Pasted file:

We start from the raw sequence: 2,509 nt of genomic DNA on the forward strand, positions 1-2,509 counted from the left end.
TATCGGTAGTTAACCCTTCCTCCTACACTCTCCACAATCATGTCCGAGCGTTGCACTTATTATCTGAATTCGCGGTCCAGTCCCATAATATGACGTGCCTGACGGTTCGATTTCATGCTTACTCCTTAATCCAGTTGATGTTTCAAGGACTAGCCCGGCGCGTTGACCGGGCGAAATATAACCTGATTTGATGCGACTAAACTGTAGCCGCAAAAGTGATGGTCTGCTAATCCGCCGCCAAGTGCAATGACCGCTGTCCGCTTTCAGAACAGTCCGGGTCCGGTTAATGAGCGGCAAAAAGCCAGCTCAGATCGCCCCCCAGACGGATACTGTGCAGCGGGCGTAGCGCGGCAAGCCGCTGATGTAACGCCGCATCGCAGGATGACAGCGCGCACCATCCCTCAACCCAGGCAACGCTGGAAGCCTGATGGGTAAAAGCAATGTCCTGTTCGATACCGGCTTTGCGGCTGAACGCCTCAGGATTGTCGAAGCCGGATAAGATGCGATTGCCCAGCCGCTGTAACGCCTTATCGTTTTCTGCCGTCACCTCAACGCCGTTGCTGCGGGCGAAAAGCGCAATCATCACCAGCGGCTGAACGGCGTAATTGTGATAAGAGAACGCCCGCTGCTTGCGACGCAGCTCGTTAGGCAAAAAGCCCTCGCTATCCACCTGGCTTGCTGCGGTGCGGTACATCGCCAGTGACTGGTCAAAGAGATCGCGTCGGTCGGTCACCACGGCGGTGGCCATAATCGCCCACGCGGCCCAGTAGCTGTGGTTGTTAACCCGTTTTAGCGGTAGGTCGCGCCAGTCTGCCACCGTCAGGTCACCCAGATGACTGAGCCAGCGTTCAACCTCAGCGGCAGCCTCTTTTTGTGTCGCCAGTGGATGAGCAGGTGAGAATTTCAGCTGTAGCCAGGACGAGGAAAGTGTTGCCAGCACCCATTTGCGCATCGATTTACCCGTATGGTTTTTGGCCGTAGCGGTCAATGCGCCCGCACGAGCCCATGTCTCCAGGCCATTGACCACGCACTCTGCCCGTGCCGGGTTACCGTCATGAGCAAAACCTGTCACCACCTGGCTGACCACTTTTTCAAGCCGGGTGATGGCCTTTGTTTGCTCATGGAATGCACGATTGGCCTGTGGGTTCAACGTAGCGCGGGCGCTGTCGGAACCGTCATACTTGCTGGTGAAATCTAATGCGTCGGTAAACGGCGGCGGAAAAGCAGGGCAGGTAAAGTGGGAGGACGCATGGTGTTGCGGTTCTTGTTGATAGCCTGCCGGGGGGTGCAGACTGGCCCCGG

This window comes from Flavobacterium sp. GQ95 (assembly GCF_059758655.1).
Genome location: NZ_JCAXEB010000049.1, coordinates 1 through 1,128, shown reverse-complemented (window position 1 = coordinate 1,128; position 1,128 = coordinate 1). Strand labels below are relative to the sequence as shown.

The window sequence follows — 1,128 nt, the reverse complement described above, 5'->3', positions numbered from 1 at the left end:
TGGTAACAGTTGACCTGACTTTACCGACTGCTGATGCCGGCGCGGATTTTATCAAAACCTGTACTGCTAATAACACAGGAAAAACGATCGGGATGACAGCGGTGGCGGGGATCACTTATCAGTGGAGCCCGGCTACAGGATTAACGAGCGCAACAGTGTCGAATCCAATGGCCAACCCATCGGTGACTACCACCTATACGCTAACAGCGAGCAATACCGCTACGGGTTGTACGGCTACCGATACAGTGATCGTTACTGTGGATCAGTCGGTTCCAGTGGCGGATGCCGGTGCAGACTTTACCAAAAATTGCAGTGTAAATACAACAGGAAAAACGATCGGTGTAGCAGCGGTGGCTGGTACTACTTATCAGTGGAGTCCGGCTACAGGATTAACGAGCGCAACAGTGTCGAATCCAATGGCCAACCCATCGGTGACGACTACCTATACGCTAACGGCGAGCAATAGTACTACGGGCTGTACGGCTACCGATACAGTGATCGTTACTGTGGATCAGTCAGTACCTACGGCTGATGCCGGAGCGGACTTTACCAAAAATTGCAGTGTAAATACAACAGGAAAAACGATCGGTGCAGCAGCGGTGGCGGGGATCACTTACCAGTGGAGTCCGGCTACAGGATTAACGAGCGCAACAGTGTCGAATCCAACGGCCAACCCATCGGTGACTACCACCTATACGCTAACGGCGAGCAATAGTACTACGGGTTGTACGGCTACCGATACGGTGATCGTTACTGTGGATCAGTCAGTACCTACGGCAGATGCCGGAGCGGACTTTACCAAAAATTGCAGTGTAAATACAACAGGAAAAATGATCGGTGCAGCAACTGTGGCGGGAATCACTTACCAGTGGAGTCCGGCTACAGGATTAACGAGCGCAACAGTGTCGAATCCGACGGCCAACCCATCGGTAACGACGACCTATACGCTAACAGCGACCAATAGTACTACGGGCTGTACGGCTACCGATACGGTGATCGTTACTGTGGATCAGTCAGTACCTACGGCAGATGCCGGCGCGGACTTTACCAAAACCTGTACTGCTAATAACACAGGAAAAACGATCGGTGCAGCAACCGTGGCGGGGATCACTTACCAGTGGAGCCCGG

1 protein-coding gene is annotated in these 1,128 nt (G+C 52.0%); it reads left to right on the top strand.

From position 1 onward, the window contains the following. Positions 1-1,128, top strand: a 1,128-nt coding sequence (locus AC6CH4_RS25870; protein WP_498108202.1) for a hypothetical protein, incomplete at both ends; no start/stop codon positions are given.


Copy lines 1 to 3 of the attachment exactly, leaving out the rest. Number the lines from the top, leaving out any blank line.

We start from the raw sequence: 2,509 nt of genomic DNA on the forward strand, positions 1-2,509 counted from the left end.
TATCGGTAGTTAACCCTTCCTCCTACACTCTCCACAATCATGTCCGAGCGTTGCACTTATTATCTGAATTCGCGGTCCAGTCCCATAATATGACGTGCCTGACGGTTCGATTTCATGCTTACTCCTTAATCCAGTTGATGTTTCAAGGACTAGCCCGGCGCGTTGACCGGGCGAAATATAACCTGATTTGATGCGACTAAACTGTAGCCGCAAAAGTGATGGTCTGCTAATCCGCCGCCAAGTGCAATGACCGCTGTCCGCTTTCAGAACAGTCCGGGTCCGGTTAATGAGCGGCAAAAAGCCAGCTCAGATCGCCCCCCAGACGGATACTGTGCAGCGGGCGTAGCGCGGCAAGCCGCTGATGTAACGCCGCATCGCAGGATGACAGCGCGCACCATCCCTCAACCCAGGCAACGCTGGAAGCCTGATGGGTAAAAGCAATGTCCTGTTCGATACCGGCTTTGCGGCTGAACGCCTCAGGATTGTCGAAGCCGGATAAGATGCGATTGCCCAGCCGCTGTAACGCCTTATCGTTTTCTGCCGTCACCTCAACGCCGTTGCTGCGGGCGAAAAGCGCAATCATCACCAGCGGCTGAACGGCGTAATTGTGATAAGAGAACGCCCGCTGCTTGCGACGCAGCTCGTTAGGCAAAAAGCCCTCGCTATCCACCTGGCTTGCTGCGGTGCGGTACATCGCCAGTGACTGGTCAAAGAGATCGCGTCGGTCGGTCACCACGGCGGTGGCCATAATCGCCCACGCGGCCCAGTAGCTGTGGTTGTTAACCCGTTTTAGCGGTAGGTCGCGCCAGTCTGCCACCGTCAGGTCACCCAGATGACTGAGCCAGCGTTCAACCTCAGCGGCAGCCTCTTTTTGTGTCGCCAGTGGATGAGCAGGTGAGAATTTCAGCTGTAGCCAGGACGAGGAAAGTGTTGCCAGCACCCATTTGCGCATCGATTTACCCGTATGGTTTTTGGCCGTAGCGGTCAATGCGCCCGCACGAGCCCATGTCTCCAGGCCATTGACCACGCACTCTGCCCGTGCCGGGTTACCGTCATGAGCAAAACCTGTCACCACCTGGCTGACCACTTTTTCAAGCCGGGTGATGGCCTTTGTTTGCTCATGGAATGCACGATTGGCCTGTGGGTTCAACGTAGCGCGGGCGCTGTCGGAACCGTCATACTTGCTGGTGAAATCTAATGCGTCGGTAAACGGCGGCGGAAAAGCAGGGCAGGTAAAGTGGGAGGACGCATGGTGTTGCGGTTCTTGTTGATAGCCTGCCGGGGGGTGCAGACTGGCCCCGG

This window comes from Flavobacterium sp. GQ95 (assembly GCF_059758655.1).